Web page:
The JFTC will have sole discretion as to whether it initiates the procedure. In practice, however, companies under investigation can proactively approach the JFTC to explore the possibility of commitment negotiations.

Applicability of commitment procedure

The Commitment Guidelines made clear that the following cases will not be eligible for the commitment Procedure:

  • hardcore cartels (ie, bid-rigging and price-fixing);
  • a repeated offence (a second anticompetitive conduct within 10 years), or
  • an infringement that is malicious and thus should be subject to criminal penalties.

In practice, therefore, the commitment procedure will be applied to the first offender of non-cartel single-firm conduct (eg, abuse of superior bargaining position and resale price maintenance).

Market test

The JFTC may conduct a ‘market test’ and seek comments on proposed commitments from the public to determine whether they are sufficient to address the JFTCʼs concerns and are capable of being implemented in practice. Having said that, a market test is not mandatory as it is in the EU, and the JFTC has not yet provided additional guidance in its Commitment Guidelines on the circumstances in which a market test would be appropriate or necessary. Four investigations have been settled by the commitment procedure to date, but the JFTC did not conduct any market tests in any of these cases.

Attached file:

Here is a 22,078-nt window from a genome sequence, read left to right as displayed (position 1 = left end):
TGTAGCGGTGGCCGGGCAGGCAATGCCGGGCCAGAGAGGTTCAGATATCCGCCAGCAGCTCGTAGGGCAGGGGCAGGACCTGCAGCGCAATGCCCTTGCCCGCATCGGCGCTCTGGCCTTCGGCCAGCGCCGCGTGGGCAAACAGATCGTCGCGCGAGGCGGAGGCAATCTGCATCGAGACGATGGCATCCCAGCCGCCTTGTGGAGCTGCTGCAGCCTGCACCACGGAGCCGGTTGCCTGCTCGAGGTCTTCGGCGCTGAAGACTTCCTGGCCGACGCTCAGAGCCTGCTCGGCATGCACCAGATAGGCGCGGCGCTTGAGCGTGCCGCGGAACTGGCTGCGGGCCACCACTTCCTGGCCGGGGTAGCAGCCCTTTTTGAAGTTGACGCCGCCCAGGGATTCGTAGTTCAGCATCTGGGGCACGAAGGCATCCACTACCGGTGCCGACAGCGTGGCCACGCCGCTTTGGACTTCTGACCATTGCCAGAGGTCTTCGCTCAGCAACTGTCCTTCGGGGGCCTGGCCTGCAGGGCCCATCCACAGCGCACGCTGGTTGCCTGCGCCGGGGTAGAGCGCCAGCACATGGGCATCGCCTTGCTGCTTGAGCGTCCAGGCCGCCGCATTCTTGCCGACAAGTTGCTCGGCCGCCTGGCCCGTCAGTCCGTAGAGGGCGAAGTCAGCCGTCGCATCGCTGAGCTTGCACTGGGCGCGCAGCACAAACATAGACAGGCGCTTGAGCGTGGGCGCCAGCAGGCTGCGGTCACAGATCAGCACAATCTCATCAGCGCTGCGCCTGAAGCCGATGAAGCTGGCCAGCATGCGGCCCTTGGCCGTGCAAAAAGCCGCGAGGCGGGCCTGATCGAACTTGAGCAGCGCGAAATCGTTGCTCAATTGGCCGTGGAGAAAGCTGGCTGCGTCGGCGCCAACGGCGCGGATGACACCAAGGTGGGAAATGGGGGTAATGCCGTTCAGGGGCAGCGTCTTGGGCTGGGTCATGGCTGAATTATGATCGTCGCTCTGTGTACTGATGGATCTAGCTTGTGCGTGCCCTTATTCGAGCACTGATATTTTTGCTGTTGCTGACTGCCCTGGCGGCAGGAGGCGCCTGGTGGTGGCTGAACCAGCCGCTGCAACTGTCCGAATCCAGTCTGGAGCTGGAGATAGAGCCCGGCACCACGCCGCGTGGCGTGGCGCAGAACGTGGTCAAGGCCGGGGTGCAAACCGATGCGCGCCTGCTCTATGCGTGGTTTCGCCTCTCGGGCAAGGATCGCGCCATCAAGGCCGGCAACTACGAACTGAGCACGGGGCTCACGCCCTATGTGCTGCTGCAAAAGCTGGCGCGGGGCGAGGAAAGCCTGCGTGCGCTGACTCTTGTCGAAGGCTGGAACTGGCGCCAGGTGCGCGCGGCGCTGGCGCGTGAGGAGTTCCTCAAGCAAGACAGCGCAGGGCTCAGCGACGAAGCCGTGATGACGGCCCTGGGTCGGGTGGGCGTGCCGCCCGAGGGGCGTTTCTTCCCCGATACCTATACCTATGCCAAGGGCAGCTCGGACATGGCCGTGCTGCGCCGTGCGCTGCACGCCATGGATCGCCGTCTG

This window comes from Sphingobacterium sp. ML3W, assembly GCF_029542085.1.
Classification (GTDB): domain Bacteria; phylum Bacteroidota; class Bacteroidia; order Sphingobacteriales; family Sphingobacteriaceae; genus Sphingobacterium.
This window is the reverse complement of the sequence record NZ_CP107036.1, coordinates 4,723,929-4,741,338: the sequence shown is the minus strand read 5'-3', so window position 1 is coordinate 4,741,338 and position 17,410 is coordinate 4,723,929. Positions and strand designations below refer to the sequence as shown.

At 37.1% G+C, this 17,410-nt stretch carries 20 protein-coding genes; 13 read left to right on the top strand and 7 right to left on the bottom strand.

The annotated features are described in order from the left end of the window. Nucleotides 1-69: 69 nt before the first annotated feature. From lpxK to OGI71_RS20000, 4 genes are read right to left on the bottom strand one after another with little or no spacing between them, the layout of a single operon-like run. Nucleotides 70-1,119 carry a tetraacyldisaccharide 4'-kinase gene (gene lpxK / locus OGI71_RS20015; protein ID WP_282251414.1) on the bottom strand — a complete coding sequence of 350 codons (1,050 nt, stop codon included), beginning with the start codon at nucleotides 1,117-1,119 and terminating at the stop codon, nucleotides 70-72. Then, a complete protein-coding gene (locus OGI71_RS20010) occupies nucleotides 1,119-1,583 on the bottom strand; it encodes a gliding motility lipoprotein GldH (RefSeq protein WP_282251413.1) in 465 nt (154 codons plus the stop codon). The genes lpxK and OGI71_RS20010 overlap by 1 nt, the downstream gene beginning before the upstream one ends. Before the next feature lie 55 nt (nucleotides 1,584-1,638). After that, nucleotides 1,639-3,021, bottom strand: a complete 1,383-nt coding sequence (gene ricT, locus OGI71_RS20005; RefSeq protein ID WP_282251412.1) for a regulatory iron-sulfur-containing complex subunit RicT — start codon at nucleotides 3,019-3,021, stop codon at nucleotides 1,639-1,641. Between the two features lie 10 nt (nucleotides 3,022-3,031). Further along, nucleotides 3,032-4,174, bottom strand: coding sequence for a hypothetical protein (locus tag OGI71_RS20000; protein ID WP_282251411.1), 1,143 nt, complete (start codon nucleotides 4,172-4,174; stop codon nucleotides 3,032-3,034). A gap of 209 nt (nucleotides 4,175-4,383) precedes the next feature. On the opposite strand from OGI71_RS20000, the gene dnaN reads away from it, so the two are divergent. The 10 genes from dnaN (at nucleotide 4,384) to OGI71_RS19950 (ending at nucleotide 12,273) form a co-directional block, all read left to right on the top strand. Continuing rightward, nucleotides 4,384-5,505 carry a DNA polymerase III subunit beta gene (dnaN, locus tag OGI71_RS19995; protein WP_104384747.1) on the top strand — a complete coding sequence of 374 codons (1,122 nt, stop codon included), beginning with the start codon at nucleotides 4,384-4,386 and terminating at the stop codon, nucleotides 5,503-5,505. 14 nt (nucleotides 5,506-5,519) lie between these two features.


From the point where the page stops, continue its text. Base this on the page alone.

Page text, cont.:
Requirement for commitment offer

To be accepted by the JFTC, an offer of commitments by companies under investigation must be both sufficient to address the JFTCʼs concerns and feasible enough to be implemented in practice.

The Commitment Guidelines indicate that there are cases where reimbursements of damages to companies affected by an infringement would be appropriate, and abuse of superior position is listed as an example for that. As the JFTC cannot order reimbursement to companies if it has issued a formal cease-and-desist-order, this reimbursement by way of negotiated commitment would be worth noting from the viewpoint of enhancement of victim relief.

Publication of commitment decision

Where the JFTC takes a commitment decision, it announces the decision and provide a concise summary of the commitments. This decision does not amount to a finding of any infringement, which would mean that the JFTCʼs decision would be unlikely to be useful to plaintiffs in follow-on damages litigations.

Settlement in cartel conduct cases

Introduction of cooperation discount system